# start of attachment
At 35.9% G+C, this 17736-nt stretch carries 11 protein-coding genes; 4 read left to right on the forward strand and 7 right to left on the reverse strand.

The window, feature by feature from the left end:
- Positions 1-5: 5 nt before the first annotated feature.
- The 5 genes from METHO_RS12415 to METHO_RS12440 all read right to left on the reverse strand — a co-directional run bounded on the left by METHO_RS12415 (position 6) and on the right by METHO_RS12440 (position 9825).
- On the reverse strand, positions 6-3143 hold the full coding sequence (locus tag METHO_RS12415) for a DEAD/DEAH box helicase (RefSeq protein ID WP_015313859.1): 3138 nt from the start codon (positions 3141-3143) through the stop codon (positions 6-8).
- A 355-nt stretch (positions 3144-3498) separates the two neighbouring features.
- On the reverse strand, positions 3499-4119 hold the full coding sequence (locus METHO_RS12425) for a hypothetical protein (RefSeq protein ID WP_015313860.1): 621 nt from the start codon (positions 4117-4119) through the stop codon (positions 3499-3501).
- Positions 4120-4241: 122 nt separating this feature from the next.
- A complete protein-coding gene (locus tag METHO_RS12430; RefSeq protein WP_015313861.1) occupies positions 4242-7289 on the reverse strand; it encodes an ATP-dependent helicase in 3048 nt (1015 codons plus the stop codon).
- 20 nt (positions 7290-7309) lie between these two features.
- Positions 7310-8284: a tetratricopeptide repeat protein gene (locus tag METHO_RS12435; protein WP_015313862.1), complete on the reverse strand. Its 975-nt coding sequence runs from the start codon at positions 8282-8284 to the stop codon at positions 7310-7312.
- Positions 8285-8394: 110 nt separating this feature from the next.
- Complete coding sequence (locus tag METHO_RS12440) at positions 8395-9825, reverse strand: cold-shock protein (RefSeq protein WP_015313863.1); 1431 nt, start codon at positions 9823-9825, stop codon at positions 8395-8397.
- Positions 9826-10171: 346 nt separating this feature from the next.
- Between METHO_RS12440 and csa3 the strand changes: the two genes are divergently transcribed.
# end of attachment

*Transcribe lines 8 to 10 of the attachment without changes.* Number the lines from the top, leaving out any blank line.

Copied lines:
- Positions 4120-4241: 122 nt separating this feature from the next.
- A complete protein-coding gene (locus tag METHO_RS12430; RefSeq protein WP_015313861.1) occupies positions 4242-7289 on the reverse strand; it encodes an ATP-dependent helicase in 3048 nt (1015 codons plus the stop codon).
- 20 nt (positions 7290-7309) lie between these two features.